Sunday, 23 November 2014

Crutches for inefficient flour mills

WITH over one million tonnes of wheat imports easing the supply situation in Sindh, the federal government woke up belatedly to slap an import duty.
However, as earlier feared the Punjab Food Department is in a quandary.; it is now planning to deal with a carry-over of 1.5m tonnes to next season. This huge quantity would not only occupy two-thirds of its indoor storage, but also have a huge financial and administrative cost.
Apart from the more than expected imports, the department is also making the situation worse for itself through wheat release policy hiccups. It is sticking to a quota system — 30 bags per unit per day — despite having over 3.6m tonnes of stocks, which it, no way, can release before the arrival of fresh crop in May. Around 1.5m tonnes wheat lying with Pakistan Agriculture Services and Storage Corporation (Passco) is over and above Punjab’s stocks. The quota system, which Punjab is sticking to, is designed for shortages or precariously balanced stocks; certainly not in case of trade surpluses when it can bring the price down and reduce its strategic stocks as much as it needs.
In the end of October, the department started releasing wheat to the mills at the rate of 25 bags per grinding unit per day. As releases were very slower than expected, it liberalised releases and told millers to purchase as much commodity as they wanted to. However, within days, as pressure from the millers’ association grew, it fell back to quota system — a third policy decision in as many weeks.

Many inefficient flour mills survive on selling their wheat quota to efficient and successful millers. They make huge money out of it


Another dimension of the wheat quota system is sustaining grossly 300pc over-installed milling industry, including sick and inefficient units. Many inefficient flour mills survive on selling their quotas to efficient and successful millers. They make huge money out of it. Last year, when, for the first time, the difference between officially released wheat price and market rates swelled to over Rs200 per 40Kg, these millers made windfalls out of their allotted quotas. That is why the Pakistan Flour Mills Association (PFMA) always favours quota system .It must here be conceded that millers in Punjab have also a market in wheat deficit wheat provinces.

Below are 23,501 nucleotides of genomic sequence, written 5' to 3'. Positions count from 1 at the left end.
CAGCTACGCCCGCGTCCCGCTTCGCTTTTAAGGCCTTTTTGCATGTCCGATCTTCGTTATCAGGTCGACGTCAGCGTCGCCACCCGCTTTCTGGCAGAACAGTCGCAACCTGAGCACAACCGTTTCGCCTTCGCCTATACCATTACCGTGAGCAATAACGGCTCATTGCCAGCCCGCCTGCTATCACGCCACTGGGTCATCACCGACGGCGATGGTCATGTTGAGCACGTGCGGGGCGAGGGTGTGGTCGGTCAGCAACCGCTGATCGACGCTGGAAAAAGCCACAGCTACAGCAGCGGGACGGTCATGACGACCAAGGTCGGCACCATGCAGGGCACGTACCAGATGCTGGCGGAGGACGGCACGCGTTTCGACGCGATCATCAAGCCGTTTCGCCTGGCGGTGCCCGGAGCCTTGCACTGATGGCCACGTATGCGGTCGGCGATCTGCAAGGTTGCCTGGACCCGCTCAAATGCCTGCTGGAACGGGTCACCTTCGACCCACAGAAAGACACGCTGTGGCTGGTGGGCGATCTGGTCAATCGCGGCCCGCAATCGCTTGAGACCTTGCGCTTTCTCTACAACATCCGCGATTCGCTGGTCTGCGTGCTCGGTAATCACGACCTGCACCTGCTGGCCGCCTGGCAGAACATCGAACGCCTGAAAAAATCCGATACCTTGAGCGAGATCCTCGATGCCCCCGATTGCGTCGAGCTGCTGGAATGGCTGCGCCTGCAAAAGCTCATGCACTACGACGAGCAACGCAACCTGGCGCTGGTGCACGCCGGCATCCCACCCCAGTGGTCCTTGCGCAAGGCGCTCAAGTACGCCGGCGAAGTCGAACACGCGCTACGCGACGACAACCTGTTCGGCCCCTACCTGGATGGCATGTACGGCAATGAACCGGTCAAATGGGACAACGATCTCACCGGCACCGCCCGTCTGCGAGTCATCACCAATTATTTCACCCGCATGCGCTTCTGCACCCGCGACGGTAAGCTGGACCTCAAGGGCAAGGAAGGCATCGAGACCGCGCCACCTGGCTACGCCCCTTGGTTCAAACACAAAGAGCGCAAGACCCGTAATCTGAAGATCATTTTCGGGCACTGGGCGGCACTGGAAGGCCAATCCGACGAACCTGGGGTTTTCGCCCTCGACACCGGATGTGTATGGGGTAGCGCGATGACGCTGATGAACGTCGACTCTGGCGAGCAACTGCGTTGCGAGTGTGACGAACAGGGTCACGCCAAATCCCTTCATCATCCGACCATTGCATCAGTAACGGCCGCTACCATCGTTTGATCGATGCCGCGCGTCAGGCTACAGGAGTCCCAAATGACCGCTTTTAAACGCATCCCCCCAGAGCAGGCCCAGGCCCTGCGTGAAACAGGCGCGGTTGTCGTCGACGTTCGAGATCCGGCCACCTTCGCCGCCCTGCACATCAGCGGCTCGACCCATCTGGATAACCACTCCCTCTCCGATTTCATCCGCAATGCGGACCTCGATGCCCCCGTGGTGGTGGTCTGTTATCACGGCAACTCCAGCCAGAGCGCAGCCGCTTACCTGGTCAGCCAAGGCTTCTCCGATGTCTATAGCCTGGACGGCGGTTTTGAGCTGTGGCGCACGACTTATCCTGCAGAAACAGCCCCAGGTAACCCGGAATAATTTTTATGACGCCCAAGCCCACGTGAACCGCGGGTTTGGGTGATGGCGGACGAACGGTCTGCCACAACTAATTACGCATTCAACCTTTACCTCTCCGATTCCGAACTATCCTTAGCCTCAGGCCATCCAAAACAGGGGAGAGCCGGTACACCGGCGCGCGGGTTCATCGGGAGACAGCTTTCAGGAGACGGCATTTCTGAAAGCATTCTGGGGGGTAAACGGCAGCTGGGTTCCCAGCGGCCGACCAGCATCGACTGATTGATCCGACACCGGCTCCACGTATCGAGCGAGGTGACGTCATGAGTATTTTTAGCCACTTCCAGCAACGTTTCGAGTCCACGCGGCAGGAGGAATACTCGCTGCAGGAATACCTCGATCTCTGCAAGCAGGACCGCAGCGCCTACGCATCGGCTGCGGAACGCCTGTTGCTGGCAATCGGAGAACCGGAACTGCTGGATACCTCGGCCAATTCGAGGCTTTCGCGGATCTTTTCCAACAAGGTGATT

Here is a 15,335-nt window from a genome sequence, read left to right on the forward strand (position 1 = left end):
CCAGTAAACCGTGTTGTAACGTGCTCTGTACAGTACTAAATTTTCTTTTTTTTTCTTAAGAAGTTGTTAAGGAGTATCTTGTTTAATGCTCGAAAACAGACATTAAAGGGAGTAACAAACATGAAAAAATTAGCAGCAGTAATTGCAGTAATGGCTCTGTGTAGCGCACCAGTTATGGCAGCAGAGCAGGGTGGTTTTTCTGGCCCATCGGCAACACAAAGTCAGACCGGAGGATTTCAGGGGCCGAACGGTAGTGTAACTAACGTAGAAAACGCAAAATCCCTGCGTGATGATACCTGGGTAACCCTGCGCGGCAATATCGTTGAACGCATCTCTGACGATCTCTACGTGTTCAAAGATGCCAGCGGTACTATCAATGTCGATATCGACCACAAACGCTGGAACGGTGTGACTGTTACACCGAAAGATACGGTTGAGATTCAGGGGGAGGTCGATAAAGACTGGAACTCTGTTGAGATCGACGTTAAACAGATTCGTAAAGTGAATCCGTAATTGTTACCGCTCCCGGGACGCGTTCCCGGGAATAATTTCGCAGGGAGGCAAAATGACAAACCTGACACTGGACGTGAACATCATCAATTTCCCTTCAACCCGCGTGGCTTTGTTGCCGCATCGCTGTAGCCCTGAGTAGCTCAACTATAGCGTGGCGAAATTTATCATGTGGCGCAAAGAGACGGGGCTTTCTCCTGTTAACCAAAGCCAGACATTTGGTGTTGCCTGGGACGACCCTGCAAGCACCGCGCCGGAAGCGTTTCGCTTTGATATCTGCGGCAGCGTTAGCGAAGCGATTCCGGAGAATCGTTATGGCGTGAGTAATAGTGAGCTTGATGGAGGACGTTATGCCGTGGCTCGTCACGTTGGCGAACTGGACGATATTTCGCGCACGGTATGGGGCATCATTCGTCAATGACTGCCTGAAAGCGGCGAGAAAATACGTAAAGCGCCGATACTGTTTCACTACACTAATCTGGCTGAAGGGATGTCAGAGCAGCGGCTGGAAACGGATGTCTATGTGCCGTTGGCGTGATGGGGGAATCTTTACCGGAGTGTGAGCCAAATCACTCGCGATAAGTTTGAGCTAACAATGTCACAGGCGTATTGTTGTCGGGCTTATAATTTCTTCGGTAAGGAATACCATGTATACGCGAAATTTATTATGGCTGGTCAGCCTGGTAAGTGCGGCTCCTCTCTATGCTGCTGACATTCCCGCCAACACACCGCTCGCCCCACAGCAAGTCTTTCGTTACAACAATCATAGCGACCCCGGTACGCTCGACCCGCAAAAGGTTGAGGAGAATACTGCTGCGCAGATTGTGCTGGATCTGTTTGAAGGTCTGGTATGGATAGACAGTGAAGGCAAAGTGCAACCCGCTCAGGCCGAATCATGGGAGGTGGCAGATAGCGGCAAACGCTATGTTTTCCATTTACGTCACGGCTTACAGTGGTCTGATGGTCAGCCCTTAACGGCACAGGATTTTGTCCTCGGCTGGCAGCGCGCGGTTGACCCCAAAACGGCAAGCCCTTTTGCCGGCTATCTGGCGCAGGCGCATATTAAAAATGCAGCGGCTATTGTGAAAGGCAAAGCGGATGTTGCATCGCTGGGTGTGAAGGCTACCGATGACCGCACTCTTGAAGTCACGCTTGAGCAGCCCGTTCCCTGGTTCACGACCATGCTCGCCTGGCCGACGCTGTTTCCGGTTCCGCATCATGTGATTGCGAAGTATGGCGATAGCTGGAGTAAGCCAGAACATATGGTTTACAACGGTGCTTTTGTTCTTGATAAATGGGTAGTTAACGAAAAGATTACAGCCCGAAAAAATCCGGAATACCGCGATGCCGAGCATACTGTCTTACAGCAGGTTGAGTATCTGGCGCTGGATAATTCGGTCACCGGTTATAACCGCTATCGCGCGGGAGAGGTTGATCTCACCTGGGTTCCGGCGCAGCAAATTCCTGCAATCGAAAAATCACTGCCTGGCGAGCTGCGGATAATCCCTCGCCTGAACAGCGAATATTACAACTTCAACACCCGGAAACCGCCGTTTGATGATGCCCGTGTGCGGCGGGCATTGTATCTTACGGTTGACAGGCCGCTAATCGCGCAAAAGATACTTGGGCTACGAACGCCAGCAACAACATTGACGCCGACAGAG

But for how long the Food Department and the provincial government can support the milling industry at the cost of poor consumers? These millers sell their quotas to make money, which, in turn, generates food inflation. Many mills simply do not operate but survive, some say thrive, on selling quotas and rigging the market. If the Food Department yields to the PFMA pressure, it would not only be financing inefficient units but also carry-over huge stocks next year. If it liberalises releases, it would only see a majority of mills sinking or facing closure. It is stuck between proverbial hard rock and deep blue sea.
The Punjab government needs to deal with the problem through a policy decision. The mushroom growth of flour mills came in the wake of courts upholding equal quota to each mill, regardless of its capacity and later dampened the official attempt to reduce mill numbers through administrative measures when it legally protected right to business for everyone.
More investors saw opportunities in those judgments and as a strategy kept adding to the already over-installed industry. At present, Lahore has close to 100 mills, where according to the industry,, only 10 are needed. Even small and wheat deficit city like Rawalpindi has 120 mills. And the Punjab government has to underwrite inefficiencies that encourages rent-seeking.
One option for the Punjab Government is to get out of flour pricing business. It should only procure strategic reserves and sell them during the stress period of shortages. It should let the market mechanism determine the price and this may actually bring the price down. But such a big decision, if it has to come, can only be taken at the highest political level.
Published in Dawn, Economic & Business

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